TVLINE | Kate’s therapist says maybe a part of her was hoping that Jeanette would turn Martin into the authorities so she wouldn’t have to leave him on her own. Does that mean Kate thinks Jeanette saw her when she stole the snow globe? What would Jeanette turn Martin in for at that point?
I don’t know if I can answer that without giving it away! I feel like this is sneaky! [Laughs] This is towards the end of the season, and I think everybody’s questions are going to be answered. So we are getting closer to the truth. But I do think that this part plays a massive part in the twist and the ending. That’s all I’m going to say!
TVLINE | Did you have any concerns about the fact that Kate was not being entirely truthful with everybody about what happened? Were you worried at all how that would paint her as a character?
No, because everybody in the show has a truth and a lie, and I, ultimately, think she is doing right by what she truthfully believes is true. Did she bend a couple of things? Yes, but so did everybody else. I don’t think that it affected me, because we’re all human and she’s young, and again, she is desperate for people to believe her. And so she’ll do what she needs to do, just like Jeanette will.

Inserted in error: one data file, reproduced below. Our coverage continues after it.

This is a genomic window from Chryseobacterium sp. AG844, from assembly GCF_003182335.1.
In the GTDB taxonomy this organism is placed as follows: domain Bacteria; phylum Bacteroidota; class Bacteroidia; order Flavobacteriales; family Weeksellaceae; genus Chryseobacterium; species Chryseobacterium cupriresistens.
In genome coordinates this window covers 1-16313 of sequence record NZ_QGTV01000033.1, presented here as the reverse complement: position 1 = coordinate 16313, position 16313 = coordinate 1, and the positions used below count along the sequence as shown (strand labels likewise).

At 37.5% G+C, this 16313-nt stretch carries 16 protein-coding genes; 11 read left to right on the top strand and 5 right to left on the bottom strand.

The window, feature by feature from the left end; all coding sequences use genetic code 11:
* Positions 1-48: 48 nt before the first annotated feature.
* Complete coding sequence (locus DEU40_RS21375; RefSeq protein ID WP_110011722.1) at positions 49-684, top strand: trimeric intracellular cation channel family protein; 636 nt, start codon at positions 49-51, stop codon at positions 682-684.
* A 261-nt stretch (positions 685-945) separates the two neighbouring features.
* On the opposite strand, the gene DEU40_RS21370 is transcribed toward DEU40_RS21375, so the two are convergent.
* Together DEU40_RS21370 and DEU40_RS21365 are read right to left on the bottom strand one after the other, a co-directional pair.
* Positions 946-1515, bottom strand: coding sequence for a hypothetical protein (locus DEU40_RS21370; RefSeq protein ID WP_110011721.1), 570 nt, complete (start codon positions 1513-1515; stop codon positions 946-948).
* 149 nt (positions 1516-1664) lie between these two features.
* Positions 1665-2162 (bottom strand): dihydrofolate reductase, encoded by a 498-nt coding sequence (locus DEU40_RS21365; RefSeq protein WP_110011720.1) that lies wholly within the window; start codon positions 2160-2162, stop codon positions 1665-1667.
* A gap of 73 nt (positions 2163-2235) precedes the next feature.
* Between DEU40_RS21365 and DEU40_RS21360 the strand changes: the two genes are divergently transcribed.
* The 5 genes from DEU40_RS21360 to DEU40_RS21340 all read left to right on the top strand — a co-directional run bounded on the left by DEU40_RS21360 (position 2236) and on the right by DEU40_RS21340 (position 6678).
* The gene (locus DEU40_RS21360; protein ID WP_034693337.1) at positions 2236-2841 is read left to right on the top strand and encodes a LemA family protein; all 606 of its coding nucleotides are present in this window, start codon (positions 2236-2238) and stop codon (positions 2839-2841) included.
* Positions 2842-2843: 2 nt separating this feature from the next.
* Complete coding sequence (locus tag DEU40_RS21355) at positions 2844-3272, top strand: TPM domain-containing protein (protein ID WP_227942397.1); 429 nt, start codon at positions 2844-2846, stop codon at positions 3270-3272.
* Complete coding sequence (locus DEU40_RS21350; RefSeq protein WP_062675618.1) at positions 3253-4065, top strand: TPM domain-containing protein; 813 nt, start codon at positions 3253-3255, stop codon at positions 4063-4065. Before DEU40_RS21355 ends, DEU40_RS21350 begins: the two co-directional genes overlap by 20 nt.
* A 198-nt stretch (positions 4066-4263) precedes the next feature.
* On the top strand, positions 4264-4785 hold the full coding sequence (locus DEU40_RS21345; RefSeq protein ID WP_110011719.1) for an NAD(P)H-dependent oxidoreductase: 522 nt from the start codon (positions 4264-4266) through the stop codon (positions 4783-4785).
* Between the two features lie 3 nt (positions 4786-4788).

TVLINE | We don’t see much of Mallory in this episode, but she and Kate have formed a friendship in the ’94 and ’95 timelines. How trustworthy is Mallory, though?
[Laughs] I actually think that the relationship between Kate and Mallory is the most honest relationship in the show.
TVLINE | A lot of people have theories about Mallory, and they’re not kind theories.
I know. This all just plays into the finale. Every character has an intention to both of the girls, and ultimately, we’re going to see why some of the characters have made the decisions that they’ve made. I know, right now, Mallory is sort of on everybody’s s—t list, but I think for good reason.
Cruel Summer fans, what did you think of the episode? Hit the comments with your theories and finale predictions!